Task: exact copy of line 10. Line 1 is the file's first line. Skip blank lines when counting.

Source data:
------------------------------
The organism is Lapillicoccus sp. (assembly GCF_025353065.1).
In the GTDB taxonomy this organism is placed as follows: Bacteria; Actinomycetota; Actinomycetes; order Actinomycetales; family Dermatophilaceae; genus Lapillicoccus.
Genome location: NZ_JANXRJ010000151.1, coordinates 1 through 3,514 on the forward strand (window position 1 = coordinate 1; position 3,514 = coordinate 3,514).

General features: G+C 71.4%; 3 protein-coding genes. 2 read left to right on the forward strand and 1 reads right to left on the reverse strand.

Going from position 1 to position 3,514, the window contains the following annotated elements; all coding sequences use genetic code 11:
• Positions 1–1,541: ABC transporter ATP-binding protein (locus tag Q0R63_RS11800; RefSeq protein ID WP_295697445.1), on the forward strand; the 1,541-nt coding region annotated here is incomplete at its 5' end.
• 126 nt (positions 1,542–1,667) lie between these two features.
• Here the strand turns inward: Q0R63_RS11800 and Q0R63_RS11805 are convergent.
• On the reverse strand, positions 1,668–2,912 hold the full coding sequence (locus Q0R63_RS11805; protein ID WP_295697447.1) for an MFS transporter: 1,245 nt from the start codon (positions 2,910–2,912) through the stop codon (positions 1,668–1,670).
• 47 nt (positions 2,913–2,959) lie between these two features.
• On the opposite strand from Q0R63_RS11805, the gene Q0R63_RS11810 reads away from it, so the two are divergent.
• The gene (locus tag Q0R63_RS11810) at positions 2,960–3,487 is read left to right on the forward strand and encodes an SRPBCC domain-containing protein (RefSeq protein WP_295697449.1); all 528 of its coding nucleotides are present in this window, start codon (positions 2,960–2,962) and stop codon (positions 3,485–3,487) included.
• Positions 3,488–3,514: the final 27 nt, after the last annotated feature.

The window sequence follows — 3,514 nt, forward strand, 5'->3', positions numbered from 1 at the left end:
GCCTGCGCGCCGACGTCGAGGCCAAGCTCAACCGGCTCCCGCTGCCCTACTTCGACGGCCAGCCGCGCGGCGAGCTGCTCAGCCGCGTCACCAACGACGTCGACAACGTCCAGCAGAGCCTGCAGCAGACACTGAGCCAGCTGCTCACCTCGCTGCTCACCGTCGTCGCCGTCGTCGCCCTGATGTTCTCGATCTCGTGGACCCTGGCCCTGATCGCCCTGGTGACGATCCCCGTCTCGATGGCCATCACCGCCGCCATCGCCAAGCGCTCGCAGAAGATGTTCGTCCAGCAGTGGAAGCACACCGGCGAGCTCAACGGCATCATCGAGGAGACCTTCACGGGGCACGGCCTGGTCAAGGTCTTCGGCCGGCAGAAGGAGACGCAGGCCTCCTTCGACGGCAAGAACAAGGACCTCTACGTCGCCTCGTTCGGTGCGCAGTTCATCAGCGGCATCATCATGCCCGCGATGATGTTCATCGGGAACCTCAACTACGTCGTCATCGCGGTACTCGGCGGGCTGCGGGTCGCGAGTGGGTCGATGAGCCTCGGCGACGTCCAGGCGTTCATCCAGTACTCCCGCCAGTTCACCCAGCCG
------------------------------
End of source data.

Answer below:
• 47 nt (positions 2,913–2,959) lie between these two features.